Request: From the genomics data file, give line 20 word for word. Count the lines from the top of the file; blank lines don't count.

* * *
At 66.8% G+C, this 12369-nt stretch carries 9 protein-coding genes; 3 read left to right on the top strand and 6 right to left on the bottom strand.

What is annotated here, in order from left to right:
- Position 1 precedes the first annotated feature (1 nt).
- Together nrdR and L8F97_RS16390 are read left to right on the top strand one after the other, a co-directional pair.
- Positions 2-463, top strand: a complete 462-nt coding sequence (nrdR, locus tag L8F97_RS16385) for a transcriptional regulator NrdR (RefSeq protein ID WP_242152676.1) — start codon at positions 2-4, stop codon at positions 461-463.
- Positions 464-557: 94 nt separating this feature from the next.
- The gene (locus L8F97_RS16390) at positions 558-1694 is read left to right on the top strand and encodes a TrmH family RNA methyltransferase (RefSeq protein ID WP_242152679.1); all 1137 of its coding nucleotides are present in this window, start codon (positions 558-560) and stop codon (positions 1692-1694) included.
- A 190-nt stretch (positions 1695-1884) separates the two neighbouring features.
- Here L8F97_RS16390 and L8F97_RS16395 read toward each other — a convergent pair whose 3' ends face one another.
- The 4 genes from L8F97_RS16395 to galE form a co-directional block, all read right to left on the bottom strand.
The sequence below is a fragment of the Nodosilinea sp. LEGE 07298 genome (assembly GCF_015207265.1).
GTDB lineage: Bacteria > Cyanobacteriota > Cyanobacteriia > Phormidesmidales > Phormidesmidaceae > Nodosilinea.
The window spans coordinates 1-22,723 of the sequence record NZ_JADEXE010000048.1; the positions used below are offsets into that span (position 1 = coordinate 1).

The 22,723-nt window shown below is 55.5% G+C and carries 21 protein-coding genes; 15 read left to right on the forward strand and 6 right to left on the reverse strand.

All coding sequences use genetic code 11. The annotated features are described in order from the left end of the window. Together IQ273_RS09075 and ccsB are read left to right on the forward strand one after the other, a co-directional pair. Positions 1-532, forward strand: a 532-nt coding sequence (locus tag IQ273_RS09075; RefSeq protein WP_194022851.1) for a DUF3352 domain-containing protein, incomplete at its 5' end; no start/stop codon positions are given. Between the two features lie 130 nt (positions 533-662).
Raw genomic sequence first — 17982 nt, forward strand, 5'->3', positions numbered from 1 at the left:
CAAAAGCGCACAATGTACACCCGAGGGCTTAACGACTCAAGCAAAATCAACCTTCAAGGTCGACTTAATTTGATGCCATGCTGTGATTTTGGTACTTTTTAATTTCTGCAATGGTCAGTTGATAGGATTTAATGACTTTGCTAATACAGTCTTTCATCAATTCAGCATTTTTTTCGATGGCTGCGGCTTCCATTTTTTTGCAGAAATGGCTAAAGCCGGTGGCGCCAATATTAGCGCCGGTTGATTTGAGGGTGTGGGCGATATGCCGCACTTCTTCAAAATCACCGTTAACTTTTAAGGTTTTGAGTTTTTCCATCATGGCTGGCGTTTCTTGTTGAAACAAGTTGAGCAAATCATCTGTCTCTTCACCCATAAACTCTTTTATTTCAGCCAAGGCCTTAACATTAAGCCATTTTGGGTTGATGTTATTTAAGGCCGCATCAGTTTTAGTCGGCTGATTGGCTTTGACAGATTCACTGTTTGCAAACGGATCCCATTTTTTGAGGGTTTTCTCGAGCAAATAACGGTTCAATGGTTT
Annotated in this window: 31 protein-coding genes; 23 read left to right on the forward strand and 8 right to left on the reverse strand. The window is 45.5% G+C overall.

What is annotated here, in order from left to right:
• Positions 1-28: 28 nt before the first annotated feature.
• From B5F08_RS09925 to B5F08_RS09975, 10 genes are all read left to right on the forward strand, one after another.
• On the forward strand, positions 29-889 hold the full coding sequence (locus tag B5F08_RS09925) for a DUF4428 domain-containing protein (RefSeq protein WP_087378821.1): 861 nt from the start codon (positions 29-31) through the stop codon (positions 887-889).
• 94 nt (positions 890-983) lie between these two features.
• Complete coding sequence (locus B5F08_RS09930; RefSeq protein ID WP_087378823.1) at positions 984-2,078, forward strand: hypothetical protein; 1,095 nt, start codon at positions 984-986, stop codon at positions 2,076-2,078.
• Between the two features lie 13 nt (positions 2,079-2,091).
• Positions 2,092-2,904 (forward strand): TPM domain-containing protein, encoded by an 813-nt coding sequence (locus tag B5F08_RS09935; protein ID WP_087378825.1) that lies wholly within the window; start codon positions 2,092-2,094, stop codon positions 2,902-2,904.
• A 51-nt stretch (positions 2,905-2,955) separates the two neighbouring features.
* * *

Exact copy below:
• Positions 1-28: 28 nt before the first annotated feature.